Our Suffering, Our Solace
Dante's Way of Boundless Love
This year marks the seventh centenary of the death, in 1321, of the poet Dante Alighieri, who completed the final canticle of his Commedia shortly before he died. It has since been a commonplace, in certain Catholic circles, to say that the hereafter is not as Dante imagined it, as if the poet ever meant to give us a photographic tour rather than the greatest epic of love ever written—of love betrayed, love revived and heartened, and love fulfilled. We have much to learn from him, especially, I think, in his treatment of that realm whose very existence many Christians doubt, while not necessarily doubting its purpose or its action.
I speak of Purgatory. We say that human beings should love—but we hardly know how; our hearts beat feebly, and the sinews of our souls are not used to exercise. Purgatory, as Dante sees it, is where, or we might say how, souls learn to suffer, and thus to love.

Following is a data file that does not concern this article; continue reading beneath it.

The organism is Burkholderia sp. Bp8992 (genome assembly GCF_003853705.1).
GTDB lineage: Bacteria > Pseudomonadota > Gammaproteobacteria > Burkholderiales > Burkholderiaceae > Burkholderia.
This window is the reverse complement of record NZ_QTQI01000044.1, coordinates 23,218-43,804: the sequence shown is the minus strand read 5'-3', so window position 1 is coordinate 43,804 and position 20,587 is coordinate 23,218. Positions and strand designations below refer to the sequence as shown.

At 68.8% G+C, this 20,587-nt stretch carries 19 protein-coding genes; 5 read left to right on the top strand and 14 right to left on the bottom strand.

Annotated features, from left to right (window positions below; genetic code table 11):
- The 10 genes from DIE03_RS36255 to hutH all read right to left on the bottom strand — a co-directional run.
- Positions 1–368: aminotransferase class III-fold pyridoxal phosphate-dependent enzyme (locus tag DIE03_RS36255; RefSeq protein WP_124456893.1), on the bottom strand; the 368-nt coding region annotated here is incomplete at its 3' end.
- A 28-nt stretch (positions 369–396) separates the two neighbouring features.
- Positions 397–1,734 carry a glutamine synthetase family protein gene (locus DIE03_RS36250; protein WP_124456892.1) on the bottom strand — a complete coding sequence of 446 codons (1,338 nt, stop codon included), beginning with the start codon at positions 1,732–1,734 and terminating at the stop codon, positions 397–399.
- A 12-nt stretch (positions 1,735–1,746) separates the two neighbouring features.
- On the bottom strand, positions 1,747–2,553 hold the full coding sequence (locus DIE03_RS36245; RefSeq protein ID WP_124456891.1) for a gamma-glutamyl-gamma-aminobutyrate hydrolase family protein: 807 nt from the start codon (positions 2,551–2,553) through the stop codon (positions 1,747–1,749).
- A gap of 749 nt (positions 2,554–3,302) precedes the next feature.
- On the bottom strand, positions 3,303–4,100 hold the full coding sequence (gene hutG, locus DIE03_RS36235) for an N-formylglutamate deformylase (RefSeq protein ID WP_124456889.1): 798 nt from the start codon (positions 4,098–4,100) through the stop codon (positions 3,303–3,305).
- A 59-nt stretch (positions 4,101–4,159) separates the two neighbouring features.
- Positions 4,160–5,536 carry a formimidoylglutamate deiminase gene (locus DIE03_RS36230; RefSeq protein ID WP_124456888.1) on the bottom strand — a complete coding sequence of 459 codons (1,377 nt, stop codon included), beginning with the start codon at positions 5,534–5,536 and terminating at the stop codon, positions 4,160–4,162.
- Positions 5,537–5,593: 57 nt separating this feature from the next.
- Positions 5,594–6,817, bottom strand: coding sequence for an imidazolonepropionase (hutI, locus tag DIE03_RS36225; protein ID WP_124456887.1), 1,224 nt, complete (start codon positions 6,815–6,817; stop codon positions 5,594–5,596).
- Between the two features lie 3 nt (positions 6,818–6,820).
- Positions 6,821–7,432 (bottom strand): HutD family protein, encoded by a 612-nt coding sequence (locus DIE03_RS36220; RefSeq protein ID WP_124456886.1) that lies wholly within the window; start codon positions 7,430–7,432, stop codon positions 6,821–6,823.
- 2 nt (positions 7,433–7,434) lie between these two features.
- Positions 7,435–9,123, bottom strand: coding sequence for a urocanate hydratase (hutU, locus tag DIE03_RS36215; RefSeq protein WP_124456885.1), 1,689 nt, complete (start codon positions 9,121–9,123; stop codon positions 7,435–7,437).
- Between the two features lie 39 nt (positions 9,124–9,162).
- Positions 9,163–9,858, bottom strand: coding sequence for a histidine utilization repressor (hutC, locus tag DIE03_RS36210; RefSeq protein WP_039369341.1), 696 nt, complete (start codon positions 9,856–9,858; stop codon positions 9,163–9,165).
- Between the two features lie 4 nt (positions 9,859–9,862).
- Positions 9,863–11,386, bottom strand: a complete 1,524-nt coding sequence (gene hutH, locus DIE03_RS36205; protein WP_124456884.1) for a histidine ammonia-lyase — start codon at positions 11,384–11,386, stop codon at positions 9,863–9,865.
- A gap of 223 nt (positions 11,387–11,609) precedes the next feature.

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Anthony Esolen is a professor and writer-in-residence at Magdalene College of the Liberal Arts in Warner, New Hampshire. His many books include Sex in the Unreal City: The Demolition of the Western Mind, Life Under Compulsion: Ten Ways to Destroy the Humanity of Your Child, Out of the Ashes: Rebuilding American Culture, and The Hundredfold: Songs for the Lord. He is a regular contributor to Chronicles, Crisis Magazine, The Claremont Review, Inside the Vatican Things, The Catholic Thing, and American Greatness. He has translated Dante's Divine Comedy. He is a Roman Catholic and lives with his wife in New Hampshire. He is a senior editor of Touchstone.
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